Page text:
A controversial incentives bill that seeks to expand the solar power industry in South Carolina appears poised to advance through the State Senate this year.
Individual state senators can block up to four pieces of legislation at a time by “putting their names on it,” i.e. attaching a hold to the bill. In order to overcome such a “hold,” two-thirds of the Senate must agree to set the bill in question for “special order” – which means assigning it a coveted position atop the legislative calendar typically reserved for high-profile pieces of legislation.
Beyond the obvious difficulty associated with getting two-thirds of the Senate to agree on anything, senators are also reluctant to clog up their calendar – which can only accommodate three special order bills at any given time.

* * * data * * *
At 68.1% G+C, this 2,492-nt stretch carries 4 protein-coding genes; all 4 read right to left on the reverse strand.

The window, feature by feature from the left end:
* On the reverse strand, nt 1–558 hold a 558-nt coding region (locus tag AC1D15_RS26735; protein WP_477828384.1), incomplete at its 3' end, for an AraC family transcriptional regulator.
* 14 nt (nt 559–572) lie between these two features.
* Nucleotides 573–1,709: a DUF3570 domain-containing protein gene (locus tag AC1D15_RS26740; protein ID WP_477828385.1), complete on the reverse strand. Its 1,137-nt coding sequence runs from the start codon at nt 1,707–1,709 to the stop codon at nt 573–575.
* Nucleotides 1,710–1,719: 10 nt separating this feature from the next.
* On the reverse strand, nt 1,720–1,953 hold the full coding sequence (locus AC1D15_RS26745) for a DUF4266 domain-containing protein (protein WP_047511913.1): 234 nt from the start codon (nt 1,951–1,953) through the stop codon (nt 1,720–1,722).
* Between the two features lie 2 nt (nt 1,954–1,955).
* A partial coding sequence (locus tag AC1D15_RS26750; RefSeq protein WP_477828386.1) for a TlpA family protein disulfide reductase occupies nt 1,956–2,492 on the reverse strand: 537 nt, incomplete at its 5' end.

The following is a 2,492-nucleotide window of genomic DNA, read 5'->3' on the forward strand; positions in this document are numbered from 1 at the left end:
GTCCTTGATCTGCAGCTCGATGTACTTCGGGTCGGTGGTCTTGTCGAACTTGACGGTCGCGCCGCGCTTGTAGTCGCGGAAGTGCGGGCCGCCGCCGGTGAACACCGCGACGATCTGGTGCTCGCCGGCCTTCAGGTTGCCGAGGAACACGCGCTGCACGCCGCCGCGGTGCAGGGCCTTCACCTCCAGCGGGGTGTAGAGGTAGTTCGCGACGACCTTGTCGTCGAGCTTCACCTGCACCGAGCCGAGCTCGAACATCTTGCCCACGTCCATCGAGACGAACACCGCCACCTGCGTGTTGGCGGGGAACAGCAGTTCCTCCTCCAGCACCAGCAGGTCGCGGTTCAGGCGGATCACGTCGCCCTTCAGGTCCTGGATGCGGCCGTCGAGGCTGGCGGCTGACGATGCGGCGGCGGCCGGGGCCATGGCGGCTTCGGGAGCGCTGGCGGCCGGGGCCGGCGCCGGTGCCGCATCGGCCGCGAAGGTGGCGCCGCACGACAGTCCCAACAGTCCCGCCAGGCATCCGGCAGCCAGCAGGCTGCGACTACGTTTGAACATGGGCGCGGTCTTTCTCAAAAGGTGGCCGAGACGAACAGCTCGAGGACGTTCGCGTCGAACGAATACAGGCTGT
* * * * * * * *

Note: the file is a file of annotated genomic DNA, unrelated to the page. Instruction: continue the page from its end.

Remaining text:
Actually, the process is even more convoluted than that … but the bottom line is it takes a herculean effort to overcome an individual senator’s hold.
Not surprisingly, Climer didn’t remove his block on the bill without earning concessions from solar providers – who are looking to nail down long-term, government-mandated price credits related to the energy generated by large-scale solar farms.
Earlier this year, a controversial deal was struck regarding similar government-mandated price credits for solar power generated from residential sources (i.e. rooftop solar).
This was the second part of the “grand bargain.”
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Click back soon for details on the compromise …
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